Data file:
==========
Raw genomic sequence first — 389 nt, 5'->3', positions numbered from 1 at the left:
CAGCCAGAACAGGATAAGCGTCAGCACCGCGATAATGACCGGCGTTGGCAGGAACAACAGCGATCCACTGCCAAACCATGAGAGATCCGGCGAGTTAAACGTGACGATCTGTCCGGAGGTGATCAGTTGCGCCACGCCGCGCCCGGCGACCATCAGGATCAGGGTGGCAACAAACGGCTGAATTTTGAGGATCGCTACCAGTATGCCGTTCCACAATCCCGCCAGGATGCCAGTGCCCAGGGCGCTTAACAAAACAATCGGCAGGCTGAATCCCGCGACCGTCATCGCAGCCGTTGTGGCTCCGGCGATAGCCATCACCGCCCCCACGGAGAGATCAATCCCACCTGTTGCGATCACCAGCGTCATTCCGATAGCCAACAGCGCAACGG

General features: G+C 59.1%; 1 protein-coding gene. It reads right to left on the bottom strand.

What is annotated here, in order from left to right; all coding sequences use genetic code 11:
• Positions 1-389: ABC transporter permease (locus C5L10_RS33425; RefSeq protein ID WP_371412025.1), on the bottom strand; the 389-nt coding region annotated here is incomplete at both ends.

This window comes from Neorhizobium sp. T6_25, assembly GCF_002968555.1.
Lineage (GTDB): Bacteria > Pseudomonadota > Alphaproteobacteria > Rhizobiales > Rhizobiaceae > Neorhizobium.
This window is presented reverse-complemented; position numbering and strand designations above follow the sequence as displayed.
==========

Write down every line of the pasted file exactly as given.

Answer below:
Raw genomic sequence first — 389 nt, 5'->3', positions numbered from 1 at the left:
CAGCCAGAACAGGATAAGCGTCAGCACCGCGATAATGACCGGCGTTGGCAGGAACAACAGCGATCCACTGCCAAACCATGAGAGATCCGGCGAGTTAAACGTGACGATCTGTCCGGAGGTGATCAGTTGCGCCACGCCGCGCCCGGCGACCATCAGGATCAGGGTGGCAACAAACGGCTGAATTTTGAGGATCGCTACCAGTATGCCGTTCCACAATCCCGCCAGGATGCCAGTGCCCAGGGCGCTTAACAAAACAATCGGCAGGCTGAATCCCGCGACCGTCATCGCAGCCGTTGTGGCTCCGGCGATAGCCATCACCGCCCCCACGGAGAGATCAATCCCACCTGTTGCGATCACCAGCGTCATTCCGATAGCCAACAGCGCAACGG

General features: G+C 59.1%; 1 protein-coding gene. It reads right to left on the bottom strand.

What is annotated here, in order from left to right; all coding sequences use genetic code 11:
• Positions 1-389: ABC transporter permease (locus C5L10_RS33425; RefSeq protein ID WP_371412025.1), on the bottom strand; the 389-nt coding region annotated here is incomplete at both ends.

This window comes from Neorhizobium sp. T6_25, assembly GCF_002968555.1.
Lineage (GTDB): Bacteria > Pseudomonadota > Alphaproteobacteria > Rhizobiales > Rhizobiaceae > Neorhizobium.
This window is presented reverse-complemented; position numbering and strand designations above follow the sequence as displayed.